It's traditional for a groom to drop down on one knee when proposing to his bride. But a series of photos circulating on the Internet are promoting a much cheekier wedding trend: bridesmaids dropping trou.
In a post on Elite Daily, writer Anthony Selden gathered a series of wedding photos in which a bridal party allegedly hiked up their dresses to expose their backsides to the camera. After receiving 286,000 likes on Facebook, many are asking whether the 2014 bridesmaid is now required to flash a little derriere.
But industry experts say the titillating portraits are likely old gags repackaged.
"We aren’t calling this out as a trend," said Jamie Miles, editor of TheKnot.com. "Someone did this a long time ago and the photos have simply resurfaced. The reality is not that hundreds of brides are doing this. It is something that has picked up virality and spread online."
As the largest online wedding resource, The Knot's official stance on the photos is that they are a fashion "don't."
"We don’t recommend it," said Miles. "Fun cheeky photos like this are what the bachelorette party is for and usually are kept private. The wedding in general is a more serious event. We love that couples are getting fun and playful with their photos these days, adding in photoshopped dinosaurs or groomsmen wearing superhero tees underneath their tuxes. But in terms of showing your backside? We’re not behind that."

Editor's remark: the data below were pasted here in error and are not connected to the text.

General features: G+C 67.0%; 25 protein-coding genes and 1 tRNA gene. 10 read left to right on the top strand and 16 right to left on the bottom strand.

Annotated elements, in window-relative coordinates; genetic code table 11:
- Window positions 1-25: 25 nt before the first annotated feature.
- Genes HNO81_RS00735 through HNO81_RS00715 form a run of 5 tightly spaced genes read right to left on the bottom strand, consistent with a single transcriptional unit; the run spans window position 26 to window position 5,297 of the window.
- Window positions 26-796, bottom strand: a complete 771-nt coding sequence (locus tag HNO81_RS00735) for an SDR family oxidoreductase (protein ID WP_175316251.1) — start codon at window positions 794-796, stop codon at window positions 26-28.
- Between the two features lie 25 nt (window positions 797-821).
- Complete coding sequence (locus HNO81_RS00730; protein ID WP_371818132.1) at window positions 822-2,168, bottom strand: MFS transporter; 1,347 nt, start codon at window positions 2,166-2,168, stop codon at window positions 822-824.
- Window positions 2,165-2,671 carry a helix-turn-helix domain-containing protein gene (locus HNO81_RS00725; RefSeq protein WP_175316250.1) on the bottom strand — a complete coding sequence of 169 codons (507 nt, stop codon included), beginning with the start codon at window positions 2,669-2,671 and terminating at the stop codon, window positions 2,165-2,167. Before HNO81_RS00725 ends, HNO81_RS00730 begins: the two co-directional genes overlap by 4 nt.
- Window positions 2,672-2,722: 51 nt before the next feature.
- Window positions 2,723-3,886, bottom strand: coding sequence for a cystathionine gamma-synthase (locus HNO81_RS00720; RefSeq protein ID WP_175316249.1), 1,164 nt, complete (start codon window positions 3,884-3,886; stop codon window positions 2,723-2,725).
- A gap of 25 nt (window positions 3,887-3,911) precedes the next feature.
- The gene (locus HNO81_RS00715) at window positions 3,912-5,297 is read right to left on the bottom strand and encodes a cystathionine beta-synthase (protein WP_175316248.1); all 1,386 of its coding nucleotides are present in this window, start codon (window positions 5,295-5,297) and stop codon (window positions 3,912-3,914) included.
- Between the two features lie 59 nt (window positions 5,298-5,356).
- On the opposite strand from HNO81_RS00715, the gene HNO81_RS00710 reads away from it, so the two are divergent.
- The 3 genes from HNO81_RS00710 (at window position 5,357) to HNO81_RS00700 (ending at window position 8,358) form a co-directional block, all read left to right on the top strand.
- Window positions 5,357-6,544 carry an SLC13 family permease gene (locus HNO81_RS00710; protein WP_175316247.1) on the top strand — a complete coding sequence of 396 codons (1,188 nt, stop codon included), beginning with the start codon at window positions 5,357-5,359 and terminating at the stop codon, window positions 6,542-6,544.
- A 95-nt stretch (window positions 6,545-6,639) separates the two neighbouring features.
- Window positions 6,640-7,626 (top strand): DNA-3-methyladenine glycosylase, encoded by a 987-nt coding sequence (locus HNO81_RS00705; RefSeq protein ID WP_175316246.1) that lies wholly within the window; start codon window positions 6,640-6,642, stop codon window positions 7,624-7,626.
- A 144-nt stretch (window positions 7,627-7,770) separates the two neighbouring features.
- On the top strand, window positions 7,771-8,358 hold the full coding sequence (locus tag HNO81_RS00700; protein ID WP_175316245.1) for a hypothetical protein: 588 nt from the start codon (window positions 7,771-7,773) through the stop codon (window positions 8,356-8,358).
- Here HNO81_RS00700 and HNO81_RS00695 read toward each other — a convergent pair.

The Knot even went so far as to publish a blog post for its community offering "21 Reasons Why Getting 'Cheeky' in a Bridesmaid Photo Is a Bad Idea," suggesting that it may make bridesmaids feel awkward and that the photos may live on a Pinterest board long after the laughs have died down.
Fashion stylist Annie Lam echoed that sentiment.
"This new bridal party wedding picture trend kinda horrifies me," tweeted Lam. "Guess I just don't see the humor in it."
Miles also noted that some of the images spreading online may not be from real weddings.
"If you see these photos, clearly many of them are staged," she said. "They aren’t all authentic wedding photos. They may have been pulled from stock imagery or elsewhere."
Another site, Jezebel, alleges that some of the bawdy bridal photos seen on Elite Daily are stills that originated from a pornography set.
But other photos, such as those collected by a blogger on CollegeCandy, appear to have been taken directly from wedding photographers' websites, indicating that some brides are decidedly OK going au naturel.Read more here:floor length evening dresses uk